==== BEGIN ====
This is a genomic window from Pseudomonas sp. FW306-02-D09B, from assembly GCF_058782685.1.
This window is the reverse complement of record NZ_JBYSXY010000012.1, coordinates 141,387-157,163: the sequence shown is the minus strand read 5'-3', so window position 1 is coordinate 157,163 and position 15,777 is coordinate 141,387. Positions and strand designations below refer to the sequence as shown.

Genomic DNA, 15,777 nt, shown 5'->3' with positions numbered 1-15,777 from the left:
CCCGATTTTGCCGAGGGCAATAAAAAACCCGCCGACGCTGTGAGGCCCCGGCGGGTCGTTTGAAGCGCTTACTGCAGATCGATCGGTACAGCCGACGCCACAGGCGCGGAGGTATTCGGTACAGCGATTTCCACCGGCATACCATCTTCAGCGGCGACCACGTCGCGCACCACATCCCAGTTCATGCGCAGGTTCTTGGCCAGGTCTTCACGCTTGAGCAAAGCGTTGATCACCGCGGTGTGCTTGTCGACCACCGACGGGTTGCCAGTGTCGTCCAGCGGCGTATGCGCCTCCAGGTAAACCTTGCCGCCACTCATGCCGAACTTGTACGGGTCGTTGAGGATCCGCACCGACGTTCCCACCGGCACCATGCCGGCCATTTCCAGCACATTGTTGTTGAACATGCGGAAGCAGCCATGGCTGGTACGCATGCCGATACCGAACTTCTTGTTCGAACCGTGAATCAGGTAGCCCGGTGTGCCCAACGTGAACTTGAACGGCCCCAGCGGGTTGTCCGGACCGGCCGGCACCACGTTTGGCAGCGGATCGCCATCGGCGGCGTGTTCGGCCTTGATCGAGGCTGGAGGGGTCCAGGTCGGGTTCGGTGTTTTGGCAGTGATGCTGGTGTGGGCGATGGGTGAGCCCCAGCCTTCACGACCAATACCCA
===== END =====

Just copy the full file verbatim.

This is a genomic window from Pseudomonas sp. FW306-02-D09B, from assembly GCF_058782685.1.
This window is the reverse complement of record NZ_JBYSXY010000012.1, coordinates 141,387-157,163: the sequence shown is the minus strand read 5'-3', so window position 1 is coordinate 157,163 and position 15,777 is coordinate 141,387. Positions and strand designations below refer to the sequence as shown.

Genomic DNA, 15,777 nt, shown 5'->3' with positions numbered 1-15,777 from the left:
CCCGATTTTGCCGAGGGCAATAAAAAACCCGCCGACGCTGTGAGGCCCCGGCGGGTCGTTTGAAGCGCTTACTGCAGATCGATCGGTACAGCCGACGCCACAGGCGCGGAGGTATTCGGTACAGCGATTTCCACCGGCATACCATCTTCAGCGGCGACCACGTCGCGCACCACATCCCAGTTCATGCGCAGGTTCTTGGCCAGGTCTTCACGCTTGAGCAAAGCGTTGATCACCGCGGTGTGCTTGTCGACCACCGACGGGTTGCCAGTGTCGTCCAGCGGCGTATGCGCCTCCAGGTAAACCTTGCCGCCACTCATGCCGAACTTGTACGGGTCGTTGAGGATCCGCACCGACGTTCCCACCGGCACCATGCCGGCCATTTCCAGCACATTGTTGTTGAACATGCGGAAGCAGCCATGGCTGGTACGCATGCCGATACCGAACTTCTTGTTCGAACCGTGAATCAGGTAGCCCGGTGTGCCCAACGTGAACTTGAACGGCCCCAGCGGGTTGTCCGGACCGGCCGGCACCACGTTTGGCAGCGGATCGCCATCGGCGGCGTGTTCGGCCTTGATCGAGGCTGGAGGGGTCCAGGTCGGGTTCGGTGTTTTGGCAGTGATGCTGGTGTGGGCGATGGGTGAGCCCCAGCCTTCACGACCAATACCCA